Roma, day Three

We were going to go back to the Vatican to look in the Museum, but we woke up later than we should have, the opening hours were very limited, and we decided to save it till after Christmas day. Instead, we went on a tour of some other churches. San Giovanni, only ten minutes south of our hostel rooms, was the first legal church built in the city. It supposedly houses the heads of the apostles Peter and Paul. Yes, the heads. There are some lovely Popes buried there and even more lovely statues of the apostles--I think we took some pictures of Peter--which are, of course, very huge.

Across the street are the Holy Steps, which were apparently shipped over from Jerusalem and which Jesus walked up with his cross. The tradition goes that one can only ascend these steps on one's knees. Many people (mostly women, from what I saw, and several of them nuns) go there to climb the steps and pray, and the wood is worn with a thousand or so years worth of prayer. Not much of a sight for tourists, but a beautiful place for pilgrims.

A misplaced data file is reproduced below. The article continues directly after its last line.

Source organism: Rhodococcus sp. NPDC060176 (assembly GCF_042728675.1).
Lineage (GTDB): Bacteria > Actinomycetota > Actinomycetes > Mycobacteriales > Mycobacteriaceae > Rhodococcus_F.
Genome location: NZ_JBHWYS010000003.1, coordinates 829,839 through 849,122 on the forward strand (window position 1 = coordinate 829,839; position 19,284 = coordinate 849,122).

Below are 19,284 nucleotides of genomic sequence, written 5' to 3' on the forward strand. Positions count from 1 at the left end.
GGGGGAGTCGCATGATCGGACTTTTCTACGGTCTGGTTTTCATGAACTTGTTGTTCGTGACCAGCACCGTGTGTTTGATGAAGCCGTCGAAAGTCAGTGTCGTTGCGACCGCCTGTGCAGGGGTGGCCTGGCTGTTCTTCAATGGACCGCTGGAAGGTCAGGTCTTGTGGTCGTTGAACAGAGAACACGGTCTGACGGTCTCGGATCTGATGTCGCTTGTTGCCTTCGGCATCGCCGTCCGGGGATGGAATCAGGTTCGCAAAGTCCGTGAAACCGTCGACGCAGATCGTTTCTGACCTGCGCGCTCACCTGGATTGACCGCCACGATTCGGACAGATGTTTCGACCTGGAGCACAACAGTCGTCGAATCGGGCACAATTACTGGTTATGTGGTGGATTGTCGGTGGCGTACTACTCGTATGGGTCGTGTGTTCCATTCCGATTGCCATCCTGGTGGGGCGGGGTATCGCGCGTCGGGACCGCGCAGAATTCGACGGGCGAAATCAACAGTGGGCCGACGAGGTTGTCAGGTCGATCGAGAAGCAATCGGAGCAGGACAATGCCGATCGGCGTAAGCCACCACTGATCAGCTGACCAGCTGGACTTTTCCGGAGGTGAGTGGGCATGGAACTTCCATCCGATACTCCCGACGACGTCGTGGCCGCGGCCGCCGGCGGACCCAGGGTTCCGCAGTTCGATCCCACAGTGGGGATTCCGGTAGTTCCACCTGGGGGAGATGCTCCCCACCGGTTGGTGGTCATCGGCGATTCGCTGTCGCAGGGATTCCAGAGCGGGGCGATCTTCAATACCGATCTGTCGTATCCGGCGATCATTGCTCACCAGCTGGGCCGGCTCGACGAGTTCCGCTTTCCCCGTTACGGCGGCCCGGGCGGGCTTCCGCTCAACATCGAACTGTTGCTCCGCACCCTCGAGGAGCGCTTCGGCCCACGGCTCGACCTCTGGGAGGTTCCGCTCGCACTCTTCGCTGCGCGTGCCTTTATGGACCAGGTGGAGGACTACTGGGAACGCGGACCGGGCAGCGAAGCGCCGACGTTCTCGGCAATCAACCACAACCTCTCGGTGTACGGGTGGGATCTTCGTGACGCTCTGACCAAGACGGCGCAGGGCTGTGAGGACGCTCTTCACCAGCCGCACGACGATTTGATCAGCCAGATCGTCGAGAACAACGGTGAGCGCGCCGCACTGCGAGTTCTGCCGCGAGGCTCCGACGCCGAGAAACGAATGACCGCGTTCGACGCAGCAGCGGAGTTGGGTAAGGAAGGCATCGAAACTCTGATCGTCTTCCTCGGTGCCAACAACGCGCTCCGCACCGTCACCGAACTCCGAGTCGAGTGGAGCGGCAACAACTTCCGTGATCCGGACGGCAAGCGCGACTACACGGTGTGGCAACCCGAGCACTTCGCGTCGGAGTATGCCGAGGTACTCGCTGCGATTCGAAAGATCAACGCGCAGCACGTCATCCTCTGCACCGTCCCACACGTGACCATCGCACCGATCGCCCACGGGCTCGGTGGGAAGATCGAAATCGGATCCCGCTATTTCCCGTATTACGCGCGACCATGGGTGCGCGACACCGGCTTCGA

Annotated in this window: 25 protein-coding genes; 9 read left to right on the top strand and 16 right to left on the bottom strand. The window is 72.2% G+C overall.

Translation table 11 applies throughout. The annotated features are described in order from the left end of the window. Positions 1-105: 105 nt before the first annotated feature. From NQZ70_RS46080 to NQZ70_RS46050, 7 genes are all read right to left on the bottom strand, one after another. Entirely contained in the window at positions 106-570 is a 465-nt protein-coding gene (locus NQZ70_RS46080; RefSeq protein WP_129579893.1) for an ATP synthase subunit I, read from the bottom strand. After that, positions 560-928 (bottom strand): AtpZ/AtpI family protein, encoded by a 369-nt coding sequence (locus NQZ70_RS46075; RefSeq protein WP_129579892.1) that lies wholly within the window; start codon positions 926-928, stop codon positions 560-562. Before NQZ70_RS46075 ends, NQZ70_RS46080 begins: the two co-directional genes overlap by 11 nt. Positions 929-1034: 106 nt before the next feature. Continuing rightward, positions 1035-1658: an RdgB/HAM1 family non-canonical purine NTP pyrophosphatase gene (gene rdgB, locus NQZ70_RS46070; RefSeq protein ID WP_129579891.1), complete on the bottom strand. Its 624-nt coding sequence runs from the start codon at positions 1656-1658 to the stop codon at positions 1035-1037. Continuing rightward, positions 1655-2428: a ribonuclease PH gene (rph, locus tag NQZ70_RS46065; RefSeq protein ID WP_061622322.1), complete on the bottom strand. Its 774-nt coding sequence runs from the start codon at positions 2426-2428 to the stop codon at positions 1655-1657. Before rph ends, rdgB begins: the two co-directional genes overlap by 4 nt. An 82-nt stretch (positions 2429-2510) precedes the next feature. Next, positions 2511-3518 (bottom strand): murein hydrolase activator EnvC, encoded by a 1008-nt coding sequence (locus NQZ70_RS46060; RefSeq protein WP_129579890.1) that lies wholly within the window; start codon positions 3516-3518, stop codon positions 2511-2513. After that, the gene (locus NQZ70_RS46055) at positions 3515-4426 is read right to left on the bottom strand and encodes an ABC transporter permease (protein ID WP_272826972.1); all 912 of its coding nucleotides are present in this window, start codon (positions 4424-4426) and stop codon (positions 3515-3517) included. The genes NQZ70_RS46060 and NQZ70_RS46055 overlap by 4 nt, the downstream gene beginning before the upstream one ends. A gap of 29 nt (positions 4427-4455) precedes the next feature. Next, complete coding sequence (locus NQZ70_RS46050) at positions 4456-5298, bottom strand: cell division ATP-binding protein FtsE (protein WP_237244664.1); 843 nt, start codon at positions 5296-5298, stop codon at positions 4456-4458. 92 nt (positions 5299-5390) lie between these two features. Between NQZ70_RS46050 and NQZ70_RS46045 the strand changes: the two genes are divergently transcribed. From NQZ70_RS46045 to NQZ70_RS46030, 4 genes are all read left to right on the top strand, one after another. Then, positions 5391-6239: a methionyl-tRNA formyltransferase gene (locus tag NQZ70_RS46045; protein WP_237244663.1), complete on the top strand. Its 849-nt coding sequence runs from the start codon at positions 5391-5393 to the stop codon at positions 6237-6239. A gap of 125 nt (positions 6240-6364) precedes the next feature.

From there, I cannot remember which one we did first, but we went to the Basilica of Maria Maggiore, and I didn't like it. It was gaudy without being beautiful, even though it bears many very very old mosaics, most of which I did not see because they are very high and we didn't feel like exploring.

We also went to St Peter in Chains, which houses, other than Peter's chains, Michelangelo's Moses. This was supposed to be the frontpiece of a massive tomb for the Pope, but Michelangelo was called away to do the Sistine Chapel and could not finish the job. The frontpiece is beautiful enough. Moses looks really complicated, like he's on the verge of doing something, and yet completely at rest. He looks both benevolent and concerned, waiting and active.... I don't quite know how to describe it.

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